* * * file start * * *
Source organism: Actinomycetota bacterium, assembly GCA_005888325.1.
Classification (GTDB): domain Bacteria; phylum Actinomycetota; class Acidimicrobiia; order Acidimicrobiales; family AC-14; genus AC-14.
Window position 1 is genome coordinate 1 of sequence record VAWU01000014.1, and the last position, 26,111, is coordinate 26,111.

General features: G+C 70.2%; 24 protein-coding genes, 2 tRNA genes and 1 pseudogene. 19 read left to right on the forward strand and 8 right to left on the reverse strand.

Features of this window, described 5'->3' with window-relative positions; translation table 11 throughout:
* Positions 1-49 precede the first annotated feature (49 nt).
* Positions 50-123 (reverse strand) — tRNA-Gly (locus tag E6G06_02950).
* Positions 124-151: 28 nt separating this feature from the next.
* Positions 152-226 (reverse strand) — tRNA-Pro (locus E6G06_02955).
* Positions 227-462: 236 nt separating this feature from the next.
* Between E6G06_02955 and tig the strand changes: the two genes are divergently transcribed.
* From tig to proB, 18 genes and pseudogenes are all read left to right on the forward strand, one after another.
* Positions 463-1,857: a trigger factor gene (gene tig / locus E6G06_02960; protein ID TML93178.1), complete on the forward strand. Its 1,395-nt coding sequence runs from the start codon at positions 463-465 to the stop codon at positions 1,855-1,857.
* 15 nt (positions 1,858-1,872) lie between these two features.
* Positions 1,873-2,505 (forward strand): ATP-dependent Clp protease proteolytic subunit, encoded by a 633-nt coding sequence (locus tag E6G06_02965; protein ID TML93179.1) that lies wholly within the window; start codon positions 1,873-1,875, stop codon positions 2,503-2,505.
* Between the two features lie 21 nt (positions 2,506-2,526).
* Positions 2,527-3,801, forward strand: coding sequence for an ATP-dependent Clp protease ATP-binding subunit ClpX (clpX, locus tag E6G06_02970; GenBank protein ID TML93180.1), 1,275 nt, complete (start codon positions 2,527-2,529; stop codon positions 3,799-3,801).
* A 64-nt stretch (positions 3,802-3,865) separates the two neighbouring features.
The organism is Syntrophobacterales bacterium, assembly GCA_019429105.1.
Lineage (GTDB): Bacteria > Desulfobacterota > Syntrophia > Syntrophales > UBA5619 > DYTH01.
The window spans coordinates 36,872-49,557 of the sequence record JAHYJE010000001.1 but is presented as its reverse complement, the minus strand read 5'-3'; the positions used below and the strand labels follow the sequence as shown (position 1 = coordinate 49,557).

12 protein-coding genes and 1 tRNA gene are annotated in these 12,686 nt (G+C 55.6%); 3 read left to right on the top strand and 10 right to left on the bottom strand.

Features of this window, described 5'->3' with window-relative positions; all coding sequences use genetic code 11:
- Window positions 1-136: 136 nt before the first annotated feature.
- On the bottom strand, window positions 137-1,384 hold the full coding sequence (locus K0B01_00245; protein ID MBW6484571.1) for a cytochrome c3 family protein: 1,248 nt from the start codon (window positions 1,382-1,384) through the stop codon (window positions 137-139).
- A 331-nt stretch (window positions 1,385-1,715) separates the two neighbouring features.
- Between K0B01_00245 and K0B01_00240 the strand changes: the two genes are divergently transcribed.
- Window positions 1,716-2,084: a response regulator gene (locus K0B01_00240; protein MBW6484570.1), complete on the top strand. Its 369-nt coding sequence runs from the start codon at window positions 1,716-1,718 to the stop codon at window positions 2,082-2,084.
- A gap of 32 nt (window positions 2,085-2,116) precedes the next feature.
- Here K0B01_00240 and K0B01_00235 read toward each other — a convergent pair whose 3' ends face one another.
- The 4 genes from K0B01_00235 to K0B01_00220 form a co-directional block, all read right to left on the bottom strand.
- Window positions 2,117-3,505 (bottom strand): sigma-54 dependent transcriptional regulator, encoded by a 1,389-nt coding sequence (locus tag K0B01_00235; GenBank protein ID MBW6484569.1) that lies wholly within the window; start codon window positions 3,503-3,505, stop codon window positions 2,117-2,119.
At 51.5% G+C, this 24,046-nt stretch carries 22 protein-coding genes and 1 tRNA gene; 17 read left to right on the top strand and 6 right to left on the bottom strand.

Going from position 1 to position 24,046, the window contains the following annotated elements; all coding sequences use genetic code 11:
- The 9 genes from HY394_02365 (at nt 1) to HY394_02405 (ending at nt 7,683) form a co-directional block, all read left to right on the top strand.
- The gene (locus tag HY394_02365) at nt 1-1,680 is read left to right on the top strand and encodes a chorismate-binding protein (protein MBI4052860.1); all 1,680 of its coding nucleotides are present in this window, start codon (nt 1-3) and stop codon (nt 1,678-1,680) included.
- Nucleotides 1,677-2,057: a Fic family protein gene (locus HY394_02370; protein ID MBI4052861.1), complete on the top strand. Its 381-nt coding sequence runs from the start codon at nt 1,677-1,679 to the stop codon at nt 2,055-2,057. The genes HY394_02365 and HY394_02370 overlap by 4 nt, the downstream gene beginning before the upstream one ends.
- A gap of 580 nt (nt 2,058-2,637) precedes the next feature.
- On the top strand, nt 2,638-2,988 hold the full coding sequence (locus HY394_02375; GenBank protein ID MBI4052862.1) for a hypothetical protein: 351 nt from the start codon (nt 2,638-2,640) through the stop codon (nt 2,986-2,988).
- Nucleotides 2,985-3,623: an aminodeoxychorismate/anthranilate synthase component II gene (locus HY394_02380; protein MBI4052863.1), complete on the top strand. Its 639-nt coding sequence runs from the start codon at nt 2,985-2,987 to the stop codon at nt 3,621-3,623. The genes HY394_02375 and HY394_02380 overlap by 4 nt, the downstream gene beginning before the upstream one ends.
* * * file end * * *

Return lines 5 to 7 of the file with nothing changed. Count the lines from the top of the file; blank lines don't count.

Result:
Features of this window, described 5'->3' with window-relative positions; translation table 11 throughout:
* Positions 1-49 precede the first annotated feature (49 nt).
* Positions 50-123 (reverse strand) — tRNA-Gly (locus tag E6G06_02950).